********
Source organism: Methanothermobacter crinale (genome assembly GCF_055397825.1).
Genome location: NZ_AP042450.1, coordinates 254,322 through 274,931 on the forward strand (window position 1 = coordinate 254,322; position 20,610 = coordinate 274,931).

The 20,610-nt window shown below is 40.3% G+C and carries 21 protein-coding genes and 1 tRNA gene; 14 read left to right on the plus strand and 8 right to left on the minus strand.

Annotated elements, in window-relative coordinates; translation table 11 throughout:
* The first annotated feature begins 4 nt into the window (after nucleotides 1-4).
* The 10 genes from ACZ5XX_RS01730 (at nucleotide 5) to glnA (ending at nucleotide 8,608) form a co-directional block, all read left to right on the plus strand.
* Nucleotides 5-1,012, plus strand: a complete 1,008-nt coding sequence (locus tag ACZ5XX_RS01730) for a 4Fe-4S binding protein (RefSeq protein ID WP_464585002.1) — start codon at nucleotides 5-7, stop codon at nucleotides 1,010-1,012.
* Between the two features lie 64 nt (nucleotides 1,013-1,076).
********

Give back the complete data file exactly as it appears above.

Source organism: Methanothermobacter crinale (genome assembly GCF_055397825.1).
Genome location: NZ_AP042450.1, coordinates 254,322 through 274,931 on the forward strand (window position 1 = coordinate 254,322; position 20,610 = coordinate 274,931).

The 20,610-nt window shown below is 40.3% G+C and carries 21 protein-coding genes and 1 tRNA gene; 14 read left to right on the plus strand and 8 right to left on the minus strand.

Annotated elements, in window-relative coordinates; translation table 11 throughout:
* The first annotated feature begins 4 nt into the window (after nucleotides 1-4).
* The 10 genes from ACZ5XX_RS01730 (at nucleotide 5) to glnA (ending at nucleotide 8,608) form a co-directional block, all read left to right on the plus strand.
* Nucleotides 5-1,012, plus strand: a complete 1,008-nt coding sequence (locus tag ACZ5XX_RS01730) for a 4Fe-4S binding protein (RefSeq protein ID WP_464585002.1) — start codon at nucleotides 5-7, stop codon at nucleotides 1,010-1,012.
* Between the two features lie 64 nt (nucleotides 1,013-1,076).